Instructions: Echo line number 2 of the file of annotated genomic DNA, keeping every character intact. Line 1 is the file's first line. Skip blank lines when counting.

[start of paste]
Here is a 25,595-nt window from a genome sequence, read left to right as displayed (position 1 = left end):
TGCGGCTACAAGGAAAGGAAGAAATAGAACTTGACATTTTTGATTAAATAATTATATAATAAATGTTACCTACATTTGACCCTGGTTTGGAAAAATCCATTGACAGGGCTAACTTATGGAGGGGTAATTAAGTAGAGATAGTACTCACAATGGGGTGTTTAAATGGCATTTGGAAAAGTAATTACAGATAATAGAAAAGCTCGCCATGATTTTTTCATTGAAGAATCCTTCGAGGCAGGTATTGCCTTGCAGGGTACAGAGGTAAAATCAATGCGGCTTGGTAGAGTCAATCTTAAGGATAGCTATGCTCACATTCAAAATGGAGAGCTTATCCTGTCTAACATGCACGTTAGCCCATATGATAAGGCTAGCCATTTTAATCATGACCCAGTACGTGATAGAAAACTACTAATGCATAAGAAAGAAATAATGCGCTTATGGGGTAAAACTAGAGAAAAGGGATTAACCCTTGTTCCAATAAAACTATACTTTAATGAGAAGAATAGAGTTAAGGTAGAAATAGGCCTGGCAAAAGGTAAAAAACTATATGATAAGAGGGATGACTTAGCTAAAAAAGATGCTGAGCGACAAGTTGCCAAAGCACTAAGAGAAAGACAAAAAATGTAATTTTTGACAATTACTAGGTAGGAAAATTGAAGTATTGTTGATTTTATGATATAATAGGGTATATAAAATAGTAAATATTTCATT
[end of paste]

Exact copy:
TGCGGCTACAAGGAAAGGAAGAAATAGAACTTGACATTTTTGATTAAATAATTATATAATAAATGTTACCTACATTTGACCCTGGTTTGGAAAAATCCATTGACAGGGCTAACTTATGGAGGGGTAATTAAGTAGAGATAGTACTCACAATGGGGTGTTTAAATGGCATTTGGAAAAGTAATTACAGATAATAGAAAAGCTCGCCATGATTTTTTCATTGAAGAATCCTTCGAGGCAGGTATTGCCTTGCAGGGTACAGAGGTAAAATCAATGCGGCTTGGTAGAGTCAATCTTAAGGATAGCTATGCTCACATTCAAAATGGAGAGCTTATCCTGTCTAACATGCACGTTAGCCCATATGATAAGGCTAGCCATTTTAATCATGACCCAGTACGTGATAGAAAACTACTAATGCATAAGAAAGAAATAATGCGCTTATGGGGTAAAACTAGAGAAAAGGGATTAACCCTTGTTCCAATAAAACTATACTTTAATGAGAAGAATAGAGTTAAGGTAGAAATAGGCCTGGCAAAAGGTAAAAAACTATATGATAAGAGGGATGACTTAGCTAAAAAAGATGCTGAGCGACAAGTTGCCAAAGCACTAAGAGAAAGACAAAAAATGTAATTTTTGACAATTACTAGGTAGGAAAATTGAAGTATTGTTGATTTTATGATATAATAGGGTATATAAAATAGTAAATATTTCATT